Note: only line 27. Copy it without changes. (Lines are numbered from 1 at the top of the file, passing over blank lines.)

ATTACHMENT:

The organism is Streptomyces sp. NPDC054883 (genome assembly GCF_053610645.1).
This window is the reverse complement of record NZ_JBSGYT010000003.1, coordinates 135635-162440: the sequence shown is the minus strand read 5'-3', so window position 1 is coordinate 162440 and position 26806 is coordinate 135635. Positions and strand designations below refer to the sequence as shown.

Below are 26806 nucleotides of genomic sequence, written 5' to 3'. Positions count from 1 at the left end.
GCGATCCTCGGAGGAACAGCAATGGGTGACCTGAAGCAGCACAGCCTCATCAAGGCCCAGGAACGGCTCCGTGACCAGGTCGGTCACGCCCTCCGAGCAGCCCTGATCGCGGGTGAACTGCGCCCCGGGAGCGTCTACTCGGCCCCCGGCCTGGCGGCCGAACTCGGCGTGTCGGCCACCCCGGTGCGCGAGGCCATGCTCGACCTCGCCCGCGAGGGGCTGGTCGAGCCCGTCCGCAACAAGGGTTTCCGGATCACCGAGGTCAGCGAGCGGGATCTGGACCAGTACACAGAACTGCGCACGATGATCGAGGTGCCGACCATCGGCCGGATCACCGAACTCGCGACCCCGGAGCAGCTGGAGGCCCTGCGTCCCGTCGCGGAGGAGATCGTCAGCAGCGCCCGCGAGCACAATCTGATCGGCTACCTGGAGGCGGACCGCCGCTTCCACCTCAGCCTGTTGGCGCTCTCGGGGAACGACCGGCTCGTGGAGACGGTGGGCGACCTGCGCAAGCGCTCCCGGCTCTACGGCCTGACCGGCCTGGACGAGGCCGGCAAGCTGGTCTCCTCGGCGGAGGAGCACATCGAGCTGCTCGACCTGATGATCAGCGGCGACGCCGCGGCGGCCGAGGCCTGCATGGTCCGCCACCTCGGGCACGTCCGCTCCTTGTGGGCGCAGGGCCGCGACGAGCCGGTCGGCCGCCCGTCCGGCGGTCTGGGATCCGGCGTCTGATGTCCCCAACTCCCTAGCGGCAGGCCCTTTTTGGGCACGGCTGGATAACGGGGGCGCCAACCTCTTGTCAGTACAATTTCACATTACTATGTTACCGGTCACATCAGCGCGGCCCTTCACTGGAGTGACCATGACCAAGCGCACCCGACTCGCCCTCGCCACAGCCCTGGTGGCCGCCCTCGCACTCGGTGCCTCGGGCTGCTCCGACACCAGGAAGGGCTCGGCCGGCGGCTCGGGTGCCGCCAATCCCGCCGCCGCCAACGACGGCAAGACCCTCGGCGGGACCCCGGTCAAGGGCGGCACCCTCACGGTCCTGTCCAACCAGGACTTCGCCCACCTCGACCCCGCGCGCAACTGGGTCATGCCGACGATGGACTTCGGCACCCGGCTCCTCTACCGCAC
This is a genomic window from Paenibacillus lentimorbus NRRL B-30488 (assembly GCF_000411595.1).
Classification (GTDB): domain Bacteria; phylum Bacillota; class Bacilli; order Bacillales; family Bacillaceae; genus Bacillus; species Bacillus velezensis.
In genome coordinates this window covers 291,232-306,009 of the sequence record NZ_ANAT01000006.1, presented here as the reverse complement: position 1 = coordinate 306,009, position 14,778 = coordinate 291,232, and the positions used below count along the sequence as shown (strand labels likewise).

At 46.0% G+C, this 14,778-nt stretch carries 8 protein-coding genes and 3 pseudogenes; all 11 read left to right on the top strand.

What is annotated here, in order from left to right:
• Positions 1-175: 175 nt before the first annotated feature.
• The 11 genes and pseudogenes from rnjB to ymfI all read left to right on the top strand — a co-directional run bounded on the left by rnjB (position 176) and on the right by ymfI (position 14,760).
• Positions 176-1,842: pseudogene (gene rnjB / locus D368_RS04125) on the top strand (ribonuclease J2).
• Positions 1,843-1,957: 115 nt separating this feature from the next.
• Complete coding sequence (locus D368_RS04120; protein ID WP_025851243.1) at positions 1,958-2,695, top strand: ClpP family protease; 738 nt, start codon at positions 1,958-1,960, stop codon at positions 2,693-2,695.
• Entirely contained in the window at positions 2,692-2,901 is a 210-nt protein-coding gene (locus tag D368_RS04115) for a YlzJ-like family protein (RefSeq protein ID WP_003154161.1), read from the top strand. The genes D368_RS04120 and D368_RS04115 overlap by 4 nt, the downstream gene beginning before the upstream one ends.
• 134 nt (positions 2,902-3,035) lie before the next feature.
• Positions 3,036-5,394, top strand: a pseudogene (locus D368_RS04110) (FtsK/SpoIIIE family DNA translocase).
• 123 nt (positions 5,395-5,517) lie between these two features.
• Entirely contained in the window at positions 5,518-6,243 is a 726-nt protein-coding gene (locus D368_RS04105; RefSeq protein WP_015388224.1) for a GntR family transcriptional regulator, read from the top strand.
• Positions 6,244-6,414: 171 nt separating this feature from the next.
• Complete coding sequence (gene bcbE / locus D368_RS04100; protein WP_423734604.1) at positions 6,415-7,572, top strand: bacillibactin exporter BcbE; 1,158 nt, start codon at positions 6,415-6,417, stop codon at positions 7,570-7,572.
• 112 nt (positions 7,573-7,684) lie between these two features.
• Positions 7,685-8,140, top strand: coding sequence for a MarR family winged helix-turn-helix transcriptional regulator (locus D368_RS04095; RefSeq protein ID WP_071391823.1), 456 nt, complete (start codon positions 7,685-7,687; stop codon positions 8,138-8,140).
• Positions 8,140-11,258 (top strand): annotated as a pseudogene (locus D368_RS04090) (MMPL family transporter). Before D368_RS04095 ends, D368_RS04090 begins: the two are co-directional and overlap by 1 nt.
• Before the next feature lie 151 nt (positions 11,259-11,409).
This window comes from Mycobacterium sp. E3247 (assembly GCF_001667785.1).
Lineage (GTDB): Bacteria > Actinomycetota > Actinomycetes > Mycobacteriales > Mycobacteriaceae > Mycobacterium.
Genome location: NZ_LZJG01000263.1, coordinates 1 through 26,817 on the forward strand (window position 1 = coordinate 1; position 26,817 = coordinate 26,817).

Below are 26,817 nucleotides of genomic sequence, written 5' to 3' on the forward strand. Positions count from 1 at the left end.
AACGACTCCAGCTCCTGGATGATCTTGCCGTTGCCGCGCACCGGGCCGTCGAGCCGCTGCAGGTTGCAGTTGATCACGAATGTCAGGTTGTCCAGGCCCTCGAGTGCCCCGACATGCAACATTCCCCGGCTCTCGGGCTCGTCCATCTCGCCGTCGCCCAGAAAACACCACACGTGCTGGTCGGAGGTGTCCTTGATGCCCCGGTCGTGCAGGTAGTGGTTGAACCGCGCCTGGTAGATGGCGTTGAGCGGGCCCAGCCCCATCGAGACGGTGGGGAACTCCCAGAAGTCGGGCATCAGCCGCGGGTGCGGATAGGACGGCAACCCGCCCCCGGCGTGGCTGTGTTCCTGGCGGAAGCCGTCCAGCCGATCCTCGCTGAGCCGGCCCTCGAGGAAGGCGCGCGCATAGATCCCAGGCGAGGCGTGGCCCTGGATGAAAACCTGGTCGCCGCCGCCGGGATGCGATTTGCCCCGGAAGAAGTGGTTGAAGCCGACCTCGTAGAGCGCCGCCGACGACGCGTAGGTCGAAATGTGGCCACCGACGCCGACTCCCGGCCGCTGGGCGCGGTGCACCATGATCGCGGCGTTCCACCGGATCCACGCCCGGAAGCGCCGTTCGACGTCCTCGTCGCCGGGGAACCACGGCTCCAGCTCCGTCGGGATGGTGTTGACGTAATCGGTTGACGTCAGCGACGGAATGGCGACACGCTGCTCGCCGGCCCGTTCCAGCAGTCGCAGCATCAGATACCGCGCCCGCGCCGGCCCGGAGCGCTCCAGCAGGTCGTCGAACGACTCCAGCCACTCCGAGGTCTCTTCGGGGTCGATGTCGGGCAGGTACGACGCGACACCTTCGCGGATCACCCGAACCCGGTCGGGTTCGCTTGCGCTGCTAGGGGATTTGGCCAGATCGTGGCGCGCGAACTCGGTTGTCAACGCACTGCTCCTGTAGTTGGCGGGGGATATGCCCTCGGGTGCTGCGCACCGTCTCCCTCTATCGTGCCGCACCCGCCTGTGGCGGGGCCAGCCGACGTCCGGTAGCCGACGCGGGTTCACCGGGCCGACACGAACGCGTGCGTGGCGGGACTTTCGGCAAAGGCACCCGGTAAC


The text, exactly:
Lineage (GTDB): Bacteria > Actinomycetota > Actinomycetes > Mycobacteriales > Mycobacteriaceae > Mycobacterium.